The Gradle Build Cache is particularly well suited to speed up your CI/CD build times. But to set it up properly in GitLab you need to get a few things exactly right. This blogpost will guide you through the steps, as well as provide you with some background.

Gradle Build Cache

The Gradle build cache is a cache mechanism that aims to save time by reusing outputs produced by other builds. The build cache works by storing (locally or remotely) build outputs and allowing builds to fetch these outputs from the cache when it is determined that inputs have not changed, avoiding the expensive work of regenerating them.

There’s a few takeaways in the documentation that are of importance:

  • By default, the build cache is not enabled. You have to enable it explicitly.

  • Your builds should work well with Up-to-date checks (AKA Incremental Build).

  • Task output caching is automatically enabled when you enable the build cache.

Caching in GitLab CI/CD

Caching in GitLab is also well supported and documented.

A cache is one or more files that a job downloads and saves. Subsequent jobs that use the same cache don’t have to download the files again, so they execute more quickly.

Takeaways here are to follow the good caching practices mentioned, as well as picking a suitable caching key.

Optimizing our workflow

Our goal is to maximize our chances of reusing task outputs. Therefore our task inputs should ideally match as often as possible. At minimum we want our builds on the main branch to match the immediately preceding build task outputs, just after merging a merge request. To make this work we should configure our projects to use fast-forward merges only, as seen below. That way there are never any changes in the build on the main branch as compared to the build on the feature branch.

Project > Settings > General > Merge Requests
Figure 1. Project > Settings > General > Merge Requests

Our builds typically use the Gradle Wrapper for reproducibility, and as such we also want to cache the wrapper between builds.

Configure the build

With all the components & workflow listed, we now want to configure our build to cache the proper files. We want to share our cache between builds across all branches, so a shared key independent of branch is in order. This is where we deviate from the default Gradle .gitlab-ci.yml template, as that maintains a separate cache per branch.

See the .gitlab-ci.yml cache keyword reference for further details.

Listing 1. .gitlab-ci.yml
        - gradle/wrapper/ (1)
      - cache/caches/ (2)
      - cache/notifications/ (3)
      - cache/wrapper/ (4)
    - ./gradlew --build-cache --gradle-user-home cache/ check (5)
1 It only makes sense to cache a single version of the Gradle Wrapper, which is why we use the file as our cache key. That way the cache is invalidated whenever the Gradle Wrapper version is updated.
2 We want GitLab to cache a number of paths; firstly we want to upload and restore the Gradle Build Cache folder.
3 When invoking the Gradle Wrapper the first time, we get a welcome message listing the recent release features. To ensure it’s only displayed once, a file is stored under notifications/7.3/release-features.rendered. By caching that file, we ensure the message is not shown on every build.
4 The Gradle Wrapper binaries are cached between builds, after being downloaded the first time.
5 Finally, we invoke our Gradle wrapper script with two feature flags:
  • --build-cache enables the build cache, ensuring we use the GitLab cache.

  • --gradle-user-home cache/ points the Gradle user home directory to the GitLab cache.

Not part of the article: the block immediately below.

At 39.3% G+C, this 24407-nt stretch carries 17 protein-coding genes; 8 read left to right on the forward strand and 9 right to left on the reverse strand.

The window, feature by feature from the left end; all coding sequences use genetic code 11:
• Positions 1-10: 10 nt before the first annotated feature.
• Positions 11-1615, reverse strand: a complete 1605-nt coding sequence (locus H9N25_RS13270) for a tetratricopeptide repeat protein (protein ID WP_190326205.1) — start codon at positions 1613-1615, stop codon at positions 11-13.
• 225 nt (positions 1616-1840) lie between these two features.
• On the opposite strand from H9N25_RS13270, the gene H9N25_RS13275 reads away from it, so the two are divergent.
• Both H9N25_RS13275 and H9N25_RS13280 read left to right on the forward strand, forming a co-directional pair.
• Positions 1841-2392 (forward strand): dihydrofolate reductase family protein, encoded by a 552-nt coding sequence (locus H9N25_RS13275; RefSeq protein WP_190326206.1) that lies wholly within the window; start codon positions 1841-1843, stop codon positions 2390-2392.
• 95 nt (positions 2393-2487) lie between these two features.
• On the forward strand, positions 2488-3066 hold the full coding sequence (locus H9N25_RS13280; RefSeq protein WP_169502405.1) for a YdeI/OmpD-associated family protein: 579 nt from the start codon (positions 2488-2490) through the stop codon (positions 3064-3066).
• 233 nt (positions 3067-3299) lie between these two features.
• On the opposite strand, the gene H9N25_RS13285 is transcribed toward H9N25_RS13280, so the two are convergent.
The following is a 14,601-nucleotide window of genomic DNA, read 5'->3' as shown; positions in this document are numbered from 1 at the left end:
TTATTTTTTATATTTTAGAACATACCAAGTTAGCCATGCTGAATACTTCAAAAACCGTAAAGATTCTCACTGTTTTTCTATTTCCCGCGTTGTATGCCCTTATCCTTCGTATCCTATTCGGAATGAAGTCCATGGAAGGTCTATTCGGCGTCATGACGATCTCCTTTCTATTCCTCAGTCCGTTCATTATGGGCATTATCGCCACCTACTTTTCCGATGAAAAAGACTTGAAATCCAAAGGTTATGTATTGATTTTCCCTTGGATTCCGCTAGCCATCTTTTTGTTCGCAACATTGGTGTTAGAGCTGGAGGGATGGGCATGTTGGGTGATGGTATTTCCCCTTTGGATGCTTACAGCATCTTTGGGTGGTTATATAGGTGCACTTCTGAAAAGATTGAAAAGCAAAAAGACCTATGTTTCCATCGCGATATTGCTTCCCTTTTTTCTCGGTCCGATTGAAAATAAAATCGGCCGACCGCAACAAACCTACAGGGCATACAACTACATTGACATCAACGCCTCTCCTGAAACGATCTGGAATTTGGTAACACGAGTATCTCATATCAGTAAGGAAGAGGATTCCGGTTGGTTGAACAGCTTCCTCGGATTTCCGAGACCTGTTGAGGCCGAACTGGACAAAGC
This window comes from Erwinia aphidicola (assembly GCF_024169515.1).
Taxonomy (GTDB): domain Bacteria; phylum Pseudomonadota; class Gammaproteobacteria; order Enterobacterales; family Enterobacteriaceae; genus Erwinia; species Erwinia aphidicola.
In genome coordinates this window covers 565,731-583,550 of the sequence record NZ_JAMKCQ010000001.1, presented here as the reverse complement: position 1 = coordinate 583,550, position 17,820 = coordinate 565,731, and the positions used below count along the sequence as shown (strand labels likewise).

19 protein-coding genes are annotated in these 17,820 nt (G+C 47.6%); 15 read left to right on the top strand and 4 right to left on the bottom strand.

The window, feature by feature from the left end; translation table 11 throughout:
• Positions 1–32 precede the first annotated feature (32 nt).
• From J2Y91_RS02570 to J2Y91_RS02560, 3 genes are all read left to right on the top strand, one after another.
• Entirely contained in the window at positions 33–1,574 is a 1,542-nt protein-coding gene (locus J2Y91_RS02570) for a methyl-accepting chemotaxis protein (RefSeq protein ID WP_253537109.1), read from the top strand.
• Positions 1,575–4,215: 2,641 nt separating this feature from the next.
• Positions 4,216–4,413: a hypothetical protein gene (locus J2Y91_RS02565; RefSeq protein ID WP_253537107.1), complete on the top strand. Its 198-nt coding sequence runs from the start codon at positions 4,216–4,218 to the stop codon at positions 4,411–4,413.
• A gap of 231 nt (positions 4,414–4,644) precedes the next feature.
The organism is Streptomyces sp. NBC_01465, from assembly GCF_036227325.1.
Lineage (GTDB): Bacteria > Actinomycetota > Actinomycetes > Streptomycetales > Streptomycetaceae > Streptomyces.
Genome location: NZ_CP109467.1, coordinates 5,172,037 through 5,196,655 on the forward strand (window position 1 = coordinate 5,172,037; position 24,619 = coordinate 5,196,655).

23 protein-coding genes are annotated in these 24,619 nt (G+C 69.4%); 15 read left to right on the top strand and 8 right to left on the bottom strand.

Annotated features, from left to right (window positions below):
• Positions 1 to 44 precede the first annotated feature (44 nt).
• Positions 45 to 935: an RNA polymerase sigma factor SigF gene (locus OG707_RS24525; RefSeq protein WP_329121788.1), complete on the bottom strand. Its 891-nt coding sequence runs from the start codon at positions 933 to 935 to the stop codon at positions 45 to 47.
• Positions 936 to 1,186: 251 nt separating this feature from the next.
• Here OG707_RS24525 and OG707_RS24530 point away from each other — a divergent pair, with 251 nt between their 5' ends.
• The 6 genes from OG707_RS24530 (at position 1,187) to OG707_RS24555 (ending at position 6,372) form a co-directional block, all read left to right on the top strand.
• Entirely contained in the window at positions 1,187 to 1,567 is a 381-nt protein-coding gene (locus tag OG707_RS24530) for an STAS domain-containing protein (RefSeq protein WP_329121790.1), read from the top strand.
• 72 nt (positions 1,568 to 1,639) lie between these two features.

Running the build

With the above build step in place, any builds on the main branch after a merge will have a build output similar to the following.

Listing 2. Build log
> Getting source from Git repository (1)

Fetching changes...
Reinitialized existing Git repository in /builds/abcde/.git/
Checking out a06e128d as master...
Removing .gradle/
Removing build/
Removing cache/
Skipping Git submodules setup

> Restoring cache (2)

Checking cache for 20cc834f826addfeaacf2d79110f8338ce1b4539-11...
Downloading from https://gitlab-runners-cachebucket-...
Successfully extracted cache

> Executing "step_script" stage of the job script

$ ./gradlew --build-cache --gradle-user-home cache/ check
> Task :compileJava FROM-CACHE
> Task :processResources
> Task :classes
> Task :compileTestJava FROM-CACHE
> Task :processTestResources
> Task :testClasses
> Task :test FROM-CACHE
> Task :check UP-TO-DATE
8 actionable tasks: 4 executed, 4 from cache (3)

> Saving cache for successful job (4)

Creating cache 20cc834f826addfeaacf2d79110f8338ce1b4539-11...
cache/caches/: found 10267 matching files and directories
cache/notifications/: found 3 matching files and directories
cache/wrapper/: found 246 matching files and directories
Uploading to https://gitlab-runners-cachebucket-...
Created cache

Job succeeded
1 The build will start with downloading our project source files, and clearing out any Git ignored files.
2 GitLab will download and extract the previously stored project cache.
3 When all goes well, running our build will log as UP-TO-DATE, with task outputs taken from cache.
4 Finally, the new build cache is once again uploaded for reuse in subsequent builds.


Now of course it can’t all be smooth sailing, and this approach is no different.

This setup assumes a project with limited feature branches active in parallel, as all builds share a single cache. When builds interleave it’s possible that only parts of the cache can be reused from one build to the next.

Another limitation could be the time to create, upload and download the cache itself. There can only be a speed improvement if the project is slower to build than the time needed for the cache. For smaller projects it might make sense to only cache the Gradle Wrapper for instance, and not download and upload the other files in each build.

Tested using Gradle 7.3 & GitLab 14.4.